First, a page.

Many people in the Middle East…in fact, many people throughout the world believe that Israel is a puppet under the command of The United States. It is believed that Israel does nothing without The United States’ orders or, at the very least, permission. Such characterizations are most evident in anti-Israeli propaganda when Israel makes the unforgivable mistake of trying to save itself from hostile forces. Consider, for example, how the recent Israeli-Lebanon war was characterized as one between Israel and The United States on one hand and poor, amateurish, ill-equipped freedom fighters (that is, the terrorists of Hezbollah) on the other hand. Except for supporting Israel and agreeing to speed up arms deliveries, The United States had no role with or upon Israel whatsoever.
Shortly before the near-miraculous Six-Day War, Israel consulted with the government of The United States regarding its situation. The Government made it perfectly clear, with no unmistaken terms, that The United States would not support any preemptive strike whatsoever. Were Israel to be attacked by Arab forces (Egypt, Syria, and Jordan were mobilizing to attack Israel), The United States would rush to Israel’s support; but were Israel to strike first, Israel would be in the situation alone, without any help, assistance, or support from The United States. All this notwithstanding, Israel struck first, in essence discarding the stern warning from The United States’ government. Read the rest of this entry »
If you would like to see how deceptive the Arab media is with news and events regarding Arabs (including and especially Palestinians) and Israel, I suggest checking out Elder of Ziyon. The Elder of Ziyon does an excellent job of revealing discrepancies between reports in English and Arabic, as well as highlighting how much of Arab suffering is because of Arabs, although one would not know this if one is reading Arab media in English (or even in Arabic, in some instances).
Sidenote: “Ziyon” comes from a closer transliteration of the word usually rendered as “Zion”. This word is (ציון, tziyon) and occurs quite frequently in Jewish/Hebrew prayers.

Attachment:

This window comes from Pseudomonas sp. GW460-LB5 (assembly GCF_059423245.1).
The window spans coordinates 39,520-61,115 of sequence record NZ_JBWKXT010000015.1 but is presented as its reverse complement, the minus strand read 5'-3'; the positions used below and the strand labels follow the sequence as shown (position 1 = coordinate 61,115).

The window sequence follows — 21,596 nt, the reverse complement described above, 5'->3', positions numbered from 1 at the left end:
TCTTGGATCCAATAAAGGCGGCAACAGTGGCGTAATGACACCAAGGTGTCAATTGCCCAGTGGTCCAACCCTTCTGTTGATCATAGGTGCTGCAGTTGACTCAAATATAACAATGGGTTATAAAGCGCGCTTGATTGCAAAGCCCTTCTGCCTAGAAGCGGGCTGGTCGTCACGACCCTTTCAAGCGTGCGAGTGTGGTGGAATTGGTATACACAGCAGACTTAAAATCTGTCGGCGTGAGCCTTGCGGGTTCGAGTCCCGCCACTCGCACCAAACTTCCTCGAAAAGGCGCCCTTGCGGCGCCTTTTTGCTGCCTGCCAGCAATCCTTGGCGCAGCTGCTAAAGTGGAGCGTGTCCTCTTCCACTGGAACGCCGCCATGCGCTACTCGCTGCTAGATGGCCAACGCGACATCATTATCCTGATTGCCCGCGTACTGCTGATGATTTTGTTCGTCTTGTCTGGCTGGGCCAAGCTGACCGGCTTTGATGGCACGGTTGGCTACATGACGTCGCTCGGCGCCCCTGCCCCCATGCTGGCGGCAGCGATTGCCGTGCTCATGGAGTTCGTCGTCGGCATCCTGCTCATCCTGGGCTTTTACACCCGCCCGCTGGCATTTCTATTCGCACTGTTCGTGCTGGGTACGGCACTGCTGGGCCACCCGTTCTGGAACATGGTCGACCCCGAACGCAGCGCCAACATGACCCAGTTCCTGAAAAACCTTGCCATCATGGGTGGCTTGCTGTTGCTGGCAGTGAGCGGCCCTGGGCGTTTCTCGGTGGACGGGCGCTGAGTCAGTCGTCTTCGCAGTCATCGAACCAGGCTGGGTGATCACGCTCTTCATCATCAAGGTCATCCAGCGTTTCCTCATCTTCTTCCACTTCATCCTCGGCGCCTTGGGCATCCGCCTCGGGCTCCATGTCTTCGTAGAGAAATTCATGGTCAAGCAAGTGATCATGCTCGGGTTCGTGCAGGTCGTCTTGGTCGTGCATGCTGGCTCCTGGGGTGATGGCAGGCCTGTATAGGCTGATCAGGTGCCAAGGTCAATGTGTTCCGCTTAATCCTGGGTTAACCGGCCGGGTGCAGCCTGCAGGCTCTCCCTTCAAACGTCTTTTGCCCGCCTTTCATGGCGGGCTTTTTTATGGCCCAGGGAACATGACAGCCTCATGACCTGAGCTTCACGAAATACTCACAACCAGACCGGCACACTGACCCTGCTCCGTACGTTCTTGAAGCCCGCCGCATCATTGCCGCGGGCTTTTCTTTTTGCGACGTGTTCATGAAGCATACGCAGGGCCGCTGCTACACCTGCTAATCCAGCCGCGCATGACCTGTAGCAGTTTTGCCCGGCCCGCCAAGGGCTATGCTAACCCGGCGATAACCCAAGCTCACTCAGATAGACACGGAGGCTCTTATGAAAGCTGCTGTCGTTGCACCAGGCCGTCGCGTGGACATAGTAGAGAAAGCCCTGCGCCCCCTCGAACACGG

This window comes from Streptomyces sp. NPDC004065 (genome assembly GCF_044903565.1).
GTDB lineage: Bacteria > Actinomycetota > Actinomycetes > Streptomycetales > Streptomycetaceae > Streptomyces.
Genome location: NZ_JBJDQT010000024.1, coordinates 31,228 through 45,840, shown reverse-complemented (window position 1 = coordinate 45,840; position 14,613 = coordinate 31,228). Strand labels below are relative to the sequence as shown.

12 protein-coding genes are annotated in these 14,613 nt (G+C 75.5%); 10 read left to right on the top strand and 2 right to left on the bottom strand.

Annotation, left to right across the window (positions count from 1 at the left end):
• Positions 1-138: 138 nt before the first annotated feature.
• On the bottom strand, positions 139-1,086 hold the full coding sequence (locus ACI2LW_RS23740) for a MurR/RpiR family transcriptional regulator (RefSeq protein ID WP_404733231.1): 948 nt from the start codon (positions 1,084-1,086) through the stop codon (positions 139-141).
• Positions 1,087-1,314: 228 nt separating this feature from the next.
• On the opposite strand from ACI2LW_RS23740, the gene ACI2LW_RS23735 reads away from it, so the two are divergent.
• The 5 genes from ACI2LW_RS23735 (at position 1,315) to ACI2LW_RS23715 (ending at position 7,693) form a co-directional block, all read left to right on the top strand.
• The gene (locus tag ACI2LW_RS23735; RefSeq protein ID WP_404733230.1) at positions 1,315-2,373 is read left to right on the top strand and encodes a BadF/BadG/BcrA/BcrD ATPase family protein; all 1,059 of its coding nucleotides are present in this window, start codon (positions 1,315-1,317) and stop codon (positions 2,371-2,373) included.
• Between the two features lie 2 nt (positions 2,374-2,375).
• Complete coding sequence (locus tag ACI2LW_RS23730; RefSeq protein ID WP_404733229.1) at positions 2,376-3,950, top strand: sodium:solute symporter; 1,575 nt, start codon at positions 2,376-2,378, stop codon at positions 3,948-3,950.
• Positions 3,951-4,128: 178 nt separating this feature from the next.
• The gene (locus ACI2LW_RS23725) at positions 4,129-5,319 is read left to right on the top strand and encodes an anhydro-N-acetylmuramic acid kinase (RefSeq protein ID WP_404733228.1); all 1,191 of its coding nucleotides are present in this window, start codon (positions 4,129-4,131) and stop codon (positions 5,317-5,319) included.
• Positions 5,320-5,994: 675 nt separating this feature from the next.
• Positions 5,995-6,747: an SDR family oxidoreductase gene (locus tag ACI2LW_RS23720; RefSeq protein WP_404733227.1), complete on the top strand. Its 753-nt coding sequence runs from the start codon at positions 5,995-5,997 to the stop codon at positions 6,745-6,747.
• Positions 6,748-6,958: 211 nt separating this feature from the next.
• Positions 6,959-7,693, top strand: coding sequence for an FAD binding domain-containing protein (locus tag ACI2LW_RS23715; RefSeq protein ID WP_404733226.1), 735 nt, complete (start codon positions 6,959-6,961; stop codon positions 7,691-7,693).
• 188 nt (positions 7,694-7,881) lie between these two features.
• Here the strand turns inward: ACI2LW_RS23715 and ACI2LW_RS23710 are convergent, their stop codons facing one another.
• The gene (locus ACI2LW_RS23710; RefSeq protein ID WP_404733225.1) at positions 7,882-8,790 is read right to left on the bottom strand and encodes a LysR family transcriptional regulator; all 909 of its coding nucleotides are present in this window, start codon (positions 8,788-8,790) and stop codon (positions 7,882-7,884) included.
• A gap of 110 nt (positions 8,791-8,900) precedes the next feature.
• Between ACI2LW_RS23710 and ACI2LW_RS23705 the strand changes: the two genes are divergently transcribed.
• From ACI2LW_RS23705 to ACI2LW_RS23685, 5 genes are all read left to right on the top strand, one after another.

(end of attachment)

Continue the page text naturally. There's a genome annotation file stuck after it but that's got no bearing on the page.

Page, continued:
Sometimes, the civil war in the Palestinian Territories is amusing in a tragic way.
According to “Made by Islamic Jihad” by Elder of Ziyon: as various factions attack Israel, factions are upset that they are not getting enough credit. Not that Palestinians are not getting enough credit but that one’s own militia/gang of thugs is not getting enough credit. So, in order to get credit among Palestinians for their “brave” attacks on Israel (and to show the Palestinian how much they are “fighting” for them), they have begun labelling their rockets. In Hebrew. So that the Israel media can identify which terrorist group attacked them, so the group’s prestige among Palestinians will rise.
So the Palestinian civil war can be amusing in its own way.
“The Other September 11th” by Baron Bodissey of Gates of Vienna. Do read this post. (Thanks to “The Other 9/11: Back To 1683” by Michael van der Galien of Liberty and Justice.) Read the rest of this entry »
The most important thing in Mecca (officially known as ألمكة المكرمة, al-makkah al-mukarramah) in the Holy Mosque (ألمسجد الحرم, al-masjid al-Haram) or the Noble Sanctuary (ألحرم الشريف, al-Haram ash-sharīf). This Mosque is important because of a variety of holy elements within its walls. Here are the important elements: Read the rest of this entry »
Personally I’m mad Israel didn’t do more.
Indeed. I am still quite displeased, and my displeasure has been increasing with reports that the Israeli government is negotiating with terrorist regimes. I understand their desire to get back their abducted soldiers, but to continue this cycle of “kidnap and negotiate release of prisoners” is unacceptable.